Saturday, November 26, 2011


Howdy, Birders,
Many birders ask me how to find a CHUKAR. Or, more precisely, "Why can't I find a Chukar?" The best place to look for Chukar in San Benito County is Shotgun Pass on Little Panoche Road in Panoche Valley.
The method that I use is to drive very slowly through the winding road, but be extremely careful to watch and listen for traffic! At the same time, watch for movement on the grassy slopes. I have found that using the car as a blind works better than walking through the pass. It will help if you have one or two other birders in your car, so that at least one person can pay attention to the traffic. Sometimes, Chukars are simply sitting on top of the rocks. Sometimes, I find them by hearing their chucking sounds before seeing them! They are speedy! Those feet are on the move in the image, below!
Chukars are introduced in the United States from Pakistan. The Chukars at Shotgun Pass breed in this area, making them "countable" for one's bird list. I have seen young Chukars in this pass. They are hunted as a game species at the Panoche Hills and Griswold Hills BLM areas at this time of year. Chukars can also be found in those areas, but are more difficult to see than at Shotgun Pass. Timing can be everything— on Thanksgiving Day, my car was the first car through the pass. We saw two ROCK WRENS, driving very slowly. In the process of slowing for the wrens, we did not know that we had very likely alerted Chukars that were out of our sight. The alarmed Chukars ran right into view for the second car! So, it takes a bit of luck with timing.
Remarkably, Chukars can be greatly camouflaged. There is a Chukar in the image above! All images copyright, Sophie Webb. With a little bit of luck, you'll find a "chuk."
Happy Trails,
Debi Shearwater
San Benito County Birding


NOVEMBER 24, 2011
From Santa Ana Valley to Panoche Valley, a party of Seven Wild Women enjoyed a fabulous day of food, birding and fellowship. Above image, copyright Jennifer Green, Panoche Valley.
The Rhapsody of Raptors continues at Santa Ana Valley. Above, "Chocolate & Vanilla", dark and light morph FERRUGINOUS HAWKS on Santa Ana Valley Road, San Benito County. For the day, we would find 7 Ferruginous Hawks, 3 SHARP-SHINNED HAWKS, 4 WHITE-TAILED KITES and 1 BURROWING OWL. Images above and below copyright, Sophie Webb. Below, a RED-TAILED HAWK takes flight from a gnarly perch. We observed most of the usual grassland species of birds, including many LOGGERHEAD SHRIKES, 5 GOLDEN EAGLES, AMERICAN KESTRELS. Stopping at the Summit Ranch Pond, we found 2 HOODED MERGANSERS.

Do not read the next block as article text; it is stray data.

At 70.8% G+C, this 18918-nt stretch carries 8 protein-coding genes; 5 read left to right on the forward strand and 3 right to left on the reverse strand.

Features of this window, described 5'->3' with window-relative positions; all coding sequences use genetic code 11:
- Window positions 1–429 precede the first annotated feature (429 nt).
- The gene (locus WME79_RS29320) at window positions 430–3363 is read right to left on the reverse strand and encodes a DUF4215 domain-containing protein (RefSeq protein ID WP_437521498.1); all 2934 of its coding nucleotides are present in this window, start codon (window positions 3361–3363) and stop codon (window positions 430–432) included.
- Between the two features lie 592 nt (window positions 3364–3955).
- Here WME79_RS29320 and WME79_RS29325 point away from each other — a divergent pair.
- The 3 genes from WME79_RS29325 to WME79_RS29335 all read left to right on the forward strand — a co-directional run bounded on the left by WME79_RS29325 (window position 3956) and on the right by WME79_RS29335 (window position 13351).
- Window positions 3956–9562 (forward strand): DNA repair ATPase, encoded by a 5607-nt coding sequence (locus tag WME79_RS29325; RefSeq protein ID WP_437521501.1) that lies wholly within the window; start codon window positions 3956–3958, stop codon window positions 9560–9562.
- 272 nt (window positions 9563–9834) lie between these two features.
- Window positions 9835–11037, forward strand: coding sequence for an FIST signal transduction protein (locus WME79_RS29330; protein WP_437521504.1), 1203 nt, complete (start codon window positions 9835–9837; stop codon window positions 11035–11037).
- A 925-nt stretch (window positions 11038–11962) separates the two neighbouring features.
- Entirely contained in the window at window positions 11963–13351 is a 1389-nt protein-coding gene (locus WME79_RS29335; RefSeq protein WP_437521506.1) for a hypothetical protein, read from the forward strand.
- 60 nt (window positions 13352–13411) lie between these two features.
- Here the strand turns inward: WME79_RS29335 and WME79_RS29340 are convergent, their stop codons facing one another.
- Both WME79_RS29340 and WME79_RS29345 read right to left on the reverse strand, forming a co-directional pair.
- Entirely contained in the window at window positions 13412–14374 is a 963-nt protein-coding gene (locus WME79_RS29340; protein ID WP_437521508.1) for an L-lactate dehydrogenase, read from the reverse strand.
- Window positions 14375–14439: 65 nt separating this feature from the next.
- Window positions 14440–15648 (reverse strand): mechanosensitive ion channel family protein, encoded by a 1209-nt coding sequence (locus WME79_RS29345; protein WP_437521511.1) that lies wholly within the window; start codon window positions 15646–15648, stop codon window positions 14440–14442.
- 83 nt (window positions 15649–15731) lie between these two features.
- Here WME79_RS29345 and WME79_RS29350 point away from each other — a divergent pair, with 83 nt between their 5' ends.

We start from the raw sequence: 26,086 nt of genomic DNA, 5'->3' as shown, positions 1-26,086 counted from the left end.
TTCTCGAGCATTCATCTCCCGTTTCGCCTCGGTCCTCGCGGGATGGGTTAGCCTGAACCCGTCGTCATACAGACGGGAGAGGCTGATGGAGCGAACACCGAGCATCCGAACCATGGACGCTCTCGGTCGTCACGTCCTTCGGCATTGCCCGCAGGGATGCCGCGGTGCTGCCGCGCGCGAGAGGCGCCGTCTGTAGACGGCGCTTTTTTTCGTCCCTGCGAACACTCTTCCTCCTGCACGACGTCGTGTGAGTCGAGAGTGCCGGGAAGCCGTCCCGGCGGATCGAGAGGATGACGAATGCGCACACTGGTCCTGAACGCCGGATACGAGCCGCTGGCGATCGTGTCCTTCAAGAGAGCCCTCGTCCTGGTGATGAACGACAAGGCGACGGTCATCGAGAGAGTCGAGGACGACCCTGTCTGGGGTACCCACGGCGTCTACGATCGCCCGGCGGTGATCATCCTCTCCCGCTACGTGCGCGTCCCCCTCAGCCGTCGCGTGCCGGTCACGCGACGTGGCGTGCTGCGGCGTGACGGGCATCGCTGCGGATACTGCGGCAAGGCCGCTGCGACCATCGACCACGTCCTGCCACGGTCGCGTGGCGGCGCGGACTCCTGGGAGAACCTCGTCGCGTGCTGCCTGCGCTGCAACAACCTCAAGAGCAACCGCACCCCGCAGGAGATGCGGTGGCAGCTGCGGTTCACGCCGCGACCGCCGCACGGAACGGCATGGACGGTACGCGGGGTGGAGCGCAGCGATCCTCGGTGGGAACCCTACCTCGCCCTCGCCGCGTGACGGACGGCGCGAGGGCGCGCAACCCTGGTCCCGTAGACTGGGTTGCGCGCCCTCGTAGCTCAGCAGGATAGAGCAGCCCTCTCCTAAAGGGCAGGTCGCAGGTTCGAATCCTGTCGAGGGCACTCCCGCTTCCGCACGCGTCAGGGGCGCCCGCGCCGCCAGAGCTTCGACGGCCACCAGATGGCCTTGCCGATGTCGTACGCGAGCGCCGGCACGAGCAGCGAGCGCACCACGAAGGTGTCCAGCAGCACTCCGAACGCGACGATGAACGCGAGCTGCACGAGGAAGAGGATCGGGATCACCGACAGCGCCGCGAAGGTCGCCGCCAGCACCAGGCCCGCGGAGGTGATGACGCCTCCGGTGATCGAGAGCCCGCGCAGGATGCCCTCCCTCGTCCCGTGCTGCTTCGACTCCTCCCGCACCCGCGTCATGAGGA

Upon entering the floor of Panoche Valley, we found 43 LONG-BILLED CURLEWS.
Images, above and below, copyright, Sophie Webb.
SAY'S PHOEBE, below (Sophie Webb), LOGGERHEAD SHRIKES, 2 ROCK WRENS, mixed flocks of WHITE-CROWNED and LARK SPARROWS were peppered throughout the day.
Another dark morph FERRUGINOUS HAWK (Sophie Webb) in Panoche Valley.
Hundreds of MOUNTAIN BLUEBIRDS were scattered throughout the valley floor, from McCullough Ranch out to Silver Creek Ranch, Jackass Pass, Shotgun Pass and up to Panoche Hills BLM area. A male Mountain Bluebird, below by Sophie Webb.
Mixed flocks of HOUSE FINCHES and MOUNTAIN BLUEBIRDS lined the fences, everywhere we looked! (Sophie Webb).
By the day's end, we would tally an astounding 8 PRAIRIE FALCONS, from Santa Ana Valley to Panoche Valley, including one at Paicines Reservoir.
This Prairie Falcon, above and below (Sophie Webb) was at Panoche Valley.
Amongst the many SAVANNAH SPARROWS (below, Sophie Webb) popping up on the fences, we were able to pick out 3 VESPER SPARROWS.
SAVANNAH SPARROW above and PRAIRIE FALCON below, copyright Lisa Hug.
En route to the Panoche Hills we passed through Shotgun Pass on Little Panoche Road. Two GREATER ROADRUNNERS, two ROCK WRENS and 20 CHUKARS were in the pass proper. One NORTHERN HARRIER was cruising the other side of the pass. The view from Panoche Hills BLM area, below. (Debi Shearwater). Two SAGE SPARROWS were the highlight in these sparsely vegetated hills.
We ended our day with a scrumptious dinner at the Tres Pinos Inn, the perfect place!
The day after Thanksgiving, I was out there, again! Just can't stay away from Santa Ana Valley. I ran into many other birders and photographers watching the raptors. Above, a local family out for an after dinner stroll. I was delighted to meet them!
A female PRAIRIE "richardsonii" MERLIN hunting the fields at Santa Ana Valley Road. Last two images, copyright, Siobhan Ruck.
Happy Trails,
Debi Shearwater
San Benito County Birding


Howdy, Birders,
Below, please find artist/biologist Sophie Webb's fantastic images of seabirds which she shot on Shearwater Journeys' November 22, 2011 pelagic trip departing from Half Moon Bay. All images copyright, Sophie Webb. Please do not use without permission. Enjoy!
Shearwaters forever,
Debi Shearwater
Shearwater Journeys